As you read this I want you to do an exercise first. Sit quietly, without any distractions. Now think of a time where you were terribly embarrassed. Remember all of the people around you and their reactions. Did you feel something as you thought about it? Were you quick to end the thought? Did the feeling pass or did it linger as the memory did? Chances are you sorted through millions of experiences and memories before you probably landed on this particular one. It took seconds to sort through them all.
Now think about the time you had milk and a peanut butter and jelly sandwich when you were 8. Tougher; isn’t it? Try remembering the time you broke a bone or had a terrible fall. Chances are you bypass the actual feeling of the pain, but you can still remember it. More importantly, I bet you can also remember the person who gave you comfort following that hurt as it brings forth a unique connection due to the dichotomous nature.
With the holidays soon approaching here at YWS, it can heightened feelings of isolation and be challenging for many of our youth. Here is where we need to consider the impact of caring and the comfort it brings during this difficult time for many of our youth. Now consider the impact of your caring towards someone who might be hurting and the comfort this may bring. You can show how much you care in many ways. Whether it be through donations and volunteering at YWS, or simply noticing a homeless youth and acknowledging that they are there. It’s time we break the silence and make youth homelessness a topic amongst our discussions with loved ones, colleagues and those around us.
To everyone who advocates for our youth and invest time, energy and resources in support of YWS, we say thank you. For you will be remembered as someone who gave comfort, stability and warmth this coming holiday season.
Kids or youth?
In our field there has been an on-going discussion around how we refer to those people who use our services. In the late eighties and early nineties there was a move toward using the word client to describe all persons who utilized services in children and family mental health settings. The same can be said for much of the healthcare industry. There was a clinical connotation to this word and it accurately described someone who utilized a service. While the word client permeated clinical reports and formal settings, it did not necessarily become accepted by many child and youth workers in their day to day interactions and discussions.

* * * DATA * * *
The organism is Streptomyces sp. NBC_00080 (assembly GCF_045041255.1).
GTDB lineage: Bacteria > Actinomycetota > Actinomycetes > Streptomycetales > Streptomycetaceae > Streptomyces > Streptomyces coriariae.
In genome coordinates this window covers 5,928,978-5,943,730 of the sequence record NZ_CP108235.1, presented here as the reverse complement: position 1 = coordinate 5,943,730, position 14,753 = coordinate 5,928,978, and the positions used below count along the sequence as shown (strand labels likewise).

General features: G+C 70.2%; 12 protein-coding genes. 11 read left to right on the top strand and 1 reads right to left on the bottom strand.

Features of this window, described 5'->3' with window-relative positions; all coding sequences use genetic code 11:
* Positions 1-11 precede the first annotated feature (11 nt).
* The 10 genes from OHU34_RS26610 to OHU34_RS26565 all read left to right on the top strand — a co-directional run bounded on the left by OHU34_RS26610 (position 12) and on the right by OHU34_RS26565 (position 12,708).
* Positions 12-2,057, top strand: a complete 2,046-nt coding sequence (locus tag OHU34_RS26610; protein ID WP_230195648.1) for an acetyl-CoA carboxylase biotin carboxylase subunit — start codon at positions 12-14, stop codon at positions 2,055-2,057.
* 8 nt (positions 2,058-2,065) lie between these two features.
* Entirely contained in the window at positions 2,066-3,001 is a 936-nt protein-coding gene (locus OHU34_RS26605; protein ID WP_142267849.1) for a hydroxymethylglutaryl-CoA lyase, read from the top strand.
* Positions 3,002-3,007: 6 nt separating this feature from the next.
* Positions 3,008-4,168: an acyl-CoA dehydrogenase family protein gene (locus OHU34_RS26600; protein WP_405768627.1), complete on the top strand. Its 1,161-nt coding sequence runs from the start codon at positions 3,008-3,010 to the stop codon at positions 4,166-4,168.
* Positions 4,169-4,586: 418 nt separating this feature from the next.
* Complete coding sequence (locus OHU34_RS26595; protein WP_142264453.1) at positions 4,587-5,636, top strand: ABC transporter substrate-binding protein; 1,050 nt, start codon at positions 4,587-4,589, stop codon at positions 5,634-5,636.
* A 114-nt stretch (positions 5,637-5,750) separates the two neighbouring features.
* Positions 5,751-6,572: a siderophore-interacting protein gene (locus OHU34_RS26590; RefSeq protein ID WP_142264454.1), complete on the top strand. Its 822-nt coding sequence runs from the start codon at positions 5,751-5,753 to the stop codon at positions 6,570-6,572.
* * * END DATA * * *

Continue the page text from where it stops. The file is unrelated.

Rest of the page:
There were a few different camps when it came to the language we used. Some workers felt that clients aged 6-12 years old should be referred to as children. Adolescent clients were youth or young persons. Youth was defined as someone in the 18-24 year old bracket. I always said kids. Of course this was only in casual settings but I have found myself using the word kids more often than not in formal meetings and discussions. More than once I have been reminded that we serve youth, not kids; but do we?
Here is why I say kids. For me personally, I have kids. Yes, I may have called them children at some point, but they are my kids. Kids has a humanizing effect for me. The word kids evokes a higher level of empathy. There is vulnerability inherent in the word kids. The people who use our services are not a statistic or a cold file defined by a case or ID number. They are a person who is vulnerable and who is deserving of our empathy. Often times they mask their insecurity and vulnerability with bravado and a quick wit or confident swagger. Look beyond that outward shell and I see a kid who is in need. In need of someone who cares, for a warm and dry place to stay, in need of a good meal, in need of being safe. If you hear me refer to someone as a kid, please know that I have done so in a thoughtful way. Of course you are always welcome to correct me.